How do you transform a fossil fuel centred “hub-and-spoke” electricity network into a decentralised, renewables-based smart grid?
As AEMO and the members of the newly formed Energy Security Board know only too well, it’s no easy task. But the launch of an interactive mapping program this week aims to help pave the way.
The Network Opportunity Maps provide detailed information aimed at encouraging the strategic development of local renewable energy, battery storage and smart demand management in a decarbonising Australian electricity grid.
The launch marks the culmination of three years of collaborative work from the Institute of Sustainable Futures (at UTS) and Energy Networks Australia – a massive project that was co-funded by the Australian Renewable Energy Agency and the NSW government, and backed by industry partners Ergon Energy, AusNet Services, Powerlink, ElectraNet and Transgrid.
The Maps include the latest network investment and load forecast data and indicate how much new generation, including solar and wind farms, can be connected in each area – a service that is expected to be hugely valuable to both industry incumbents and newcomers alike.
“This is where the sharing economy meets the electricity sector,” said ISF Research Director Chris Dunstan.
Indeed, Dunstan likens the platform to Google Maps, which acted as a precursor for disruptive industry players like Uber to come along and change the way we view vehicle ownership and transport services.
“You couldn’t really have done Uber, without the information that was provided by Google Maps,” Dunstan told RE on Wednesday.
“(Network Opportunity Maps) will make it easier for people to understand where the emerging opportunities on the grid are, and that’s important.”
Likewise, he adds, it will identify areas of emerging constraint in the grid such as areas where businesses and residential customers are using their own energy resources, like solar, batteries, and smart energy management to support the network and be rewarded for it.
“It’s basically (a service for) the whole range of decentralised clean energy providers,” Dunstan says; “from those interested in demand management, to networks seeking non-network solutions to grid upgrades, to those interested in local generation and energy storage.”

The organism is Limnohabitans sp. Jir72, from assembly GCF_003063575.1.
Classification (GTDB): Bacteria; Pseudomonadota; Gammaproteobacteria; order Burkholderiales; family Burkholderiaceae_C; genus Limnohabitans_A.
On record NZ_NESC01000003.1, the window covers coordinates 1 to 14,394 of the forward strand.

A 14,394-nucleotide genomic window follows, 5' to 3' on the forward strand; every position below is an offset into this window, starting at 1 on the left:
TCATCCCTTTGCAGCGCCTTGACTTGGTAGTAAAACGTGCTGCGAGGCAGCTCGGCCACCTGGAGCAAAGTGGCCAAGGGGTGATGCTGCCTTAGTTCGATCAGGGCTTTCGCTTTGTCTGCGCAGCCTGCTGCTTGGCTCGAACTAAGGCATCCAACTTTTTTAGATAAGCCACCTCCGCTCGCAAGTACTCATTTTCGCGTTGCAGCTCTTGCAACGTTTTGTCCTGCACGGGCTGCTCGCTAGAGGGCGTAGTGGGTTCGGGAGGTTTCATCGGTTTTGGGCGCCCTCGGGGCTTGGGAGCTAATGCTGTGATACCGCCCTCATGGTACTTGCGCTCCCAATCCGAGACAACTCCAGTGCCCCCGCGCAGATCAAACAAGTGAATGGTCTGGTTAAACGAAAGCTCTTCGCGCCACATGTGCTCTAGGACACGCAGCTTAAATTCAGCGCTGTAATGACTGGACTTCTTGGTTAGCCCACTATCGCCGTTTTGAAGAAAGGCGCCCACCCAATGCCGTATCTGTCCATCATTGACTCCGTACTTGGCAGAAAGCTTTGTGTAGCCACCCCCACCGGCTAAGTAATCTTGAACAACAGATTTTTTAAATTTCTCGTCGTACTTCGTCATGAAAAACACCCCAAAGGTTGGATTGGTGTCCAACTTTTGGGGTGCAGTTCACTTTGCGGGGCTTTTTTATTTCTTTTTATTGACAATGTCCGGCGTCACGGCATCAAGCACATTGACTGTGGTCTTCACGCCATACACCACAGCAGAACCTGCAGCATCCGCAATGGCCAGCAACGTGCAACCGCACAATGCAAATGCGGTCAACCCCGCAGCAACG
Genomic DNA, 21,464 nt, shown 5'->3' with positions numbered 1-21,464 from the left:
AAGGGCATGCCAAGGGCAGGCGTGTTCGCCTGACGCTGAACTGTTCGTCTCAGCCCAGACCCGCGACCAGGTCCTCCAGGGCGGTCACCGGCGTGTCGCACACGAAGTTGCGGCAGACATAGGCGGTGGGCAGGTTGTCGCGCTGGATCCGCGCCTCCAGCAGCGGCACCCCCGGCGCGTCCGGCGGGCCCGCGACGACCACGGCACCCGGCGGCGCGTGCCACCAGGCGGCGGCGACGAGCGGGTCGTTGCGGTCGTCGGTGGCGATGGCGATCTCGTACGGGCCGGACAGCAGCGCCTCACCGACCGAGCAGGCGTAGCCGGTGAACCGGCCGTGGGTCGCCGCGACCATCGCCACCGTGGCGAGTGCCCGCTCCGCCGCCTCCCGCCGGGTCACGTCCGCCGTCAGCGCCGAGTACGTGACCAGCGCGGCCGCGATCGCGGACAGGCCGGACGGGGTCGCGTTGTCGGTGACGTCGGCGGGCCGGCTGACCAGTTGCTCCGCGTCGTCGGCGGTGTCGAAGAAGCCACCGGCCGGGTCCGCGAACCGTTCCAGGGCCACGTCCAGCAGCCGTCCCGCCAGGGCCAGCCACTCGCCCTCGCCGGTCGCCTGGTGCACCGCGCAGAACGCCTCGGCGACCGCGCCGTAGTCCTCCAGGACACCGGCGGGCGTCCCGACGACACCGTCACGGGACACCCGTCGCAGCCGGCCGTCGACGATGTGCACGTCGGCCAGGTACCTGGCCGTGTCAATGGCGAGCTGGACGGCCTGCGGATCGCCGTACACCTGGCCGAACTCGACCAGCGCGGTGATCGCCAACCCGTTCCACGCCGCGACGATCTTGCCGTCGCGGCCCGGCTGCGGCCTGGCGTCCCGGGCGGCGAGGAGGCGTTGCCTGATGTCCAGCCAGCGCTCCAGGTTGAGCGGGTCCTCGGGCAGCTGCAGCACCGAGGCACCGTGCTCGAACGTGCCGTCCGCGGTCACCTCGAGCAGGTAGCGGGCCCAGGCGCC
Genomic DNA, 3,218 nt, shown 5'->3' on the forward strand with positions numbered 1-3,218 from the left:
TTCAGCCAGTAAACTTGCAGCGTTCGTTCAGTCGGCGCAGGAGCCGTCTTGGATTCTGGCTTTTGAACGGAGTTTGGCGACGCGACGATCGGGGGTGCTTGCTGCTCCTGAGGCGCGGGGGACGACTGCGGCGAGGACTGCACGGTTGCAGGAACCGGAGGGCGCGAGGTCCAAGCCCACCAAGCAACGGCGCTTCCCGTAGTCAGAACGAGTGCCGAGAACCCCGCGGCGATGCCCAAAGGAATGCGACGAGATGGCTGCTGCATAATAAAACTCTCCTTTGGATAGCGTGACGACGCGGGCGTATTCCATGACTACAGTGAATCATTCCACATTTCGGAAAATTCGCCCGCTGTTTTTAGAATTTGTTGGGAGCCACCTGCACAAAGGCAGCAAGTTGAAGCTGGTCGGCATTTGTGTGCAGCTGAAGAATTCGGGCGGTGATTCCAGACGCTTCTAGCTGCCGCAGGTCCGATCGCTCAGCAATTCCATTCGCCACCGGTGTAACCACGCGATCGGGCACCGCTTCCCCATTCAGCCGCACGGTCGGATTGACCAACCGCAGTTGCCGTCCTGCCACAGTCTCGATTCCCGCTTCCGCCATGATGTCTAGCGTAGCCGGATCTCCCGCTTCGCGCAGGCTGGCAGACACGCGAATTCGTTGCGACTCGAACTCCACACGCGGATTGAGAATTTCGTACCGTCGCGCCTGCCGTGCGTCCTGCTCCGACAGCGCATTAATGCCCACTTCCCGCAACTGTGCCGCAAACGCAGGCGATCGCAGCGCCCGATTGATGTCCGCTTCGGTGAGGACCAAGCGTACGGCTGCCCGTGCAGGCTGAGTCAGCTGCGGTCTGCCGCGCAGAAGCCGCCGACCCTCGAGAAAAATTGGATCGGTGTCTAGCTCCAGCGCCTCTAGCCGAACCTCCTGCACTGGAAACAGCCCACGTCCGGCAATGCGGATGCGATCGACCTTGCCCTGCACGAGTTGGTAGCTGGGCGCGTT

Dunstan also notes that it will help to level the playing field in the electricity sector, which has long been dominated by a small number of gen-tailers, who have operated according to a regulatory system that has been less than transparent, and has not encouraged competition.
“(The Maps) will fit in between helping networks, and facilitating low-cost access to the markets,” he said. “Accessible transparent information will play a crucial role.”
One part of this crucial role will be keeping the networks honest – particularly in light of a history of network “gold-plating,” or over-spending on expensive poles and wires and other infrastructure, and then charging costs back to consumers.
As ARENA boss Ivor Frischknecht notes, projects like this one, as well as the forthcoming Demand Management Incentive Scheme, and ARENA’s three-year demand response trial projects, will ultimately benefit consumers.
“These initiatives should lead to creative solutions to reduce network costs and improve grid reliability,” he said, in comments on Tuesday.
And the Energy Networks – who, of course, have played a key role in the development of the maps – are also keen to use the platform build a smarter and more reliable grid.
In particular, said ENA interim CEO Andew Dillon, it is about “enabling alignment of customer assets to avoid spending more on poles and wires in the future.”
The Network Opportunity Maps are now available on the Australian Renewable Energy Mapping Infrastructure (AREMI) site here. A webinar briefing on the maps will be conducted on Thursday November 02, 2017, from 2.30-4:00pm. Register HERE.